Lily Brimble

Ahead of International Women’s Day, Friday 8th March, Lily Brimble of Richmond Event Management tells us all about what it’s like to be a female in the events industry. 

There seems to be a stereotype related to women in the events industry that needs to be broken. Not all women want to be wedding planners. I commend the work wedding planners do and the endless hours they put in to ensure they deliver the client’s perfect day but it’s not quite what I do, nor what I want to do. 

During my time studying Business Management and Marketing at University, I secured an internship with Richmond Event Management (REM), which then became a permanent position in 2015 – I guess you could say that I fell into the industry. That summer I met some amazing people and learnt so much from experienced individuals.  I quickly found out that it takes certain personality traits to work in events and saw some of those traits in myself – mainly being totally obsessed with spreadsheets and planning!  

I remember being fairly new to REM, we were on an event site and I’d met our contractors a few times, but I doubt they remembered me. I oversaw a small element of the event and I remember chatting to the sound engineer, he was asking me if I was enjoying my new job and I’d said I was finding it challenging, I didn’t feel like people took me seriously because I was young and female. He told me that I’d never be a ‘gig girl’ and that really got to me… now I look back and think what even is a ‘gig girl!?’ Five years later and I still haven’t figured it out.

Comments from crew bosses such as ‘’Where’s your Gaffer?’’ when I was the site manager used to really get to me, now with a little more confidence and experience I’m more than happy to say, ‘ITS ME!’.

As a result of these interactions I decided I needed to learn from the bottom up; I shadowed my senior colleagues, watched and learned from contractors, I asked so many questions (probably too many!), and I even taught myself CAD! I just wanted to be able to do everything. 

Looking back, I think I thought I had to be extraordinary at everything to do with an event – which I know now is unrealistic. I have a great team around me with a wealth of experience… but I’m still more than happy to get my hands dirty and get involved where I’m needed.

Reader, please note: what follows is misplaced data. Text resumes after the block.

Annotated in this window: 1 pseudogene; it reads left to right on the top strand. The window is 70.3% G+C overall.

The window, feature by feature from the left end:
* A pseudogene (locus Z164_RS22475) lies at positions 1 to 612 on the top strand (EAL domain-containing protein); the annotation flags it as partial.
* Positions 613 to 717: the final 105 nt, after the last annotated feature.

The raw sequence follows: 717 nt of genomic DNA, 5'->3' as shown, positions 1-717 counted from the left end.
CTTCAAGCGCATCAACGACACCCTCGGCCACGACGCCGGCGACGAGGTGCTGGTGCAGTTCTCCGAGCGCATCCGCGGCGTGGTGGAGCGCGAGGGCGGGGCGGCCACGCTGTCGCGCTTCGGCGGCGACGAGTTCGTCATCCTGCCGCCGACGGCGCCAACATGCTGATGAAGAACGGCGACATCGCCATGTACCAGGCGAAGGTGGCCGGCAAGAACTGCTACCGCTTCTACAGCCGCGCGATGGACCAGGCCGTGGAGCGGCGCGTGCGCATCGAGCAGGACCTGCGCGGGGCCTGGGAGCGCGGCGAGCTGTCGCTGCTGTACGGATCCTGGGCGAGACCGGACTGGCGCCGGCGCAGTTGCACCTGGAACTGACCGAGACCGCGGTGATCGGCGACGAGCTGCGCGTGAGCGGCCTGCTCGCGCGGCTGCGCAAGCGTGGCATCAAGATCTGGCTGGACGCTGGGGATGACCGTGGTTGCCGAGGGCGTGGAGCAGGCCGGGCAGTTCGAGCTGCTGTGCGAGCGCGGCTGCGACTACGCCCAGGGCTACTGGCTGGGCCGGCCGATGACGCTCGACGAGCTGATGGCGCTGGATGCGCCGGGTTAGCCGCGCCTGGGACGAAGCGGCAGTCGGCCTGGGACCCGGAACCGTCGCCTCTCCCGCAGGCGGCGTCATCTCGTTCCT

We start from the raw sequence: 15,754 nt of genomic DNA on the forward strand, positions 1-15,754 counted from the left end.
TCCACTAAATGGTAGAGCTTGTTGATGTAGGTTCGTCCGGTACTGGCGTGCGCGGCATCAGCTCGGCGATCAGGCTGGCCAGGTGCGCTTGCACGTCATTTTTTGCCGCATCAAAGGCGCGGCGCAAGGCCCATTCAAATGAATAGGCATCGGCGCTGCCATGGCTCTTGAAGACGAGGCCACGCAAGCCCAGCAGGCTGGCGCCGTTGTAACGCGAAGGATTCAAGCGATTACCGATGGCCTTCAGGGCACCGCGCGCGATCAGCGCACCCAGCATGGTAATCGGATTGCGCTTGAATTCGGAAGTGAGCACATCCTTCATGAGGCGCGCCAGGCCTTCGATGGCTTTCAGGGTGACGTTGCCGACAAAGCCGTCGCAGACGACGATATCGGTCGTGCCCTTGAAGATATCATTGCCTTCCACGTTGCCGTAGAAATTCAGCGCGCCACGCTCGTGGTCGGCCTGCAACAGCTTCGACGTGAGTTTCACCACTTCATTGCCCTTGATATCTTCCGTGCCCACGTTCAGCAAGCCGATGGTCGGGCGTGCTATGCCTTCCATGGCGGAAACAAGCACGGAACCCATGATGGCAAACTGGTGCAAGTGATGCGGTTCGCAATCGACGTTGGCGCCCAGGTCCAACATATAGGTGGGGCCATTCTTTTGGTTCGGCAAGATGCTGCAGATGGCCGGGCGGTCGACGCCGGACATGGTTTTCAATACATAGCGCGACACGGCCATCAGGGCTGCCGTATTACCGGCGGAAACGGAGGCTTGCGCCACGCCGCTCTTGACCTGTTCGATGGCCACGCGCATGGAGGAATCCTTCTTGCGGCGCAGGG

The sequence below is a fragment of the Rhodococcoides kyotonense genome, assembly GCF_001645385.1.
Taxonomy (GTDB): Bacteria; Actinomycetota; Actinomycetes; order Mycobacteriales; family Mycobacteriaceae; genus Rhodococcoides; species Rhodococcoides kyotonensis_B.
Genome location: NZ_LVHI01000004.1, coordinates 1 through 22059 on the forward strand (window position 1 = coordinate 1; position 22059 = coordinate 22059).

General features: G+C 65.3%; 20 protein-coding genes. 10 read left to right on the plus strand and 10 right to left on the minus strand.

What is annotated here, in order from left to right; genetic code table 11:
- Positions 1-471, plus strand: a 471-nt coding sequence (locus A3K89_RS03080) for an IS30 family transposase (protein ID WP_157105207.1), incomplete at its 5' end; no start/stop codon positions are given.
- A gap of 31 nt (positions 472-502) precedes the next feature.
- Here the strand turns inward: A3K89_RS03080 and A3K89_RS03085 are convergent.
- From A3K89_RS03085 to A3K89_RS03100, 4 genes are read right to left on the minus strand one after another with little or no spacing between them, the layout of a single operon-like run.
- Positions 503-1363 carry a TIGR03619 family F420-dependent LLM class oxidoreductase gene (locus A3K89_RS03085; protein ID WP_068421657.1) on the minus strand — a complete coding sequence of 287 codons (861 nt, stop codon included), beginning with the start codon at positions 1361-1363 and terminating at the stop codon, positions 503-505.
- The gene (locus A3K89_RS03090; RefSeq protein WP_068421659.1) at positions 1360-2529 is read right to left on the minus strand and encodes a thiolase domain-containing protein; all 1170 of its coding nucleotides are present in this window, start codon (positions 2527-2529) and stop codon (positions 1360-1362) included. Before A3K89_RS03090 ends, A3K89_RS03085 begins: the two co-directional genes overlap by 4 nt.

Over the last five years I’ve worked on some incredibly iconic large scale events such as the Bristol International Balloon Fiesta, Bristol Harbour Festival and Torbay Airshow. 

I have found being a woman in the events industry challenging at times. There have been moments where I’ve felt like I need to ‘prove’ myself, as well as times when I’ve had to work twice as hard to earn any form of respect or acknowledgement. However, I also feel a great sense of pride and passion being a woman in the events industry.

Although statistically there are now more women who work in the industry, there are sectors that remain male dominated; production and executive roles being the most prominent. Board rooms, trade shows and panel talks are still male dominated but I do think this is slowly changing and that’s a huge step forward. 

The Balloon Fiesta production team is predominantly female, it’s a fantastic mix of highly experienced female event professionals as well as aspiring young women and I find them incredibly inspiring.

Every year we have a summer intern here at REM – historically these have been mostly girls. If I can show one girl per year that it’s well within their reach to become successful if they persevere, then I feel I have done enough.

Adam is the co-founder and editor of www.eventindustrynews.com Adam, a technology evangelist also organises Event Tech Live, Europe’s only show dedicated to event technology and the Event Technology Awards. Both events take place in November, London.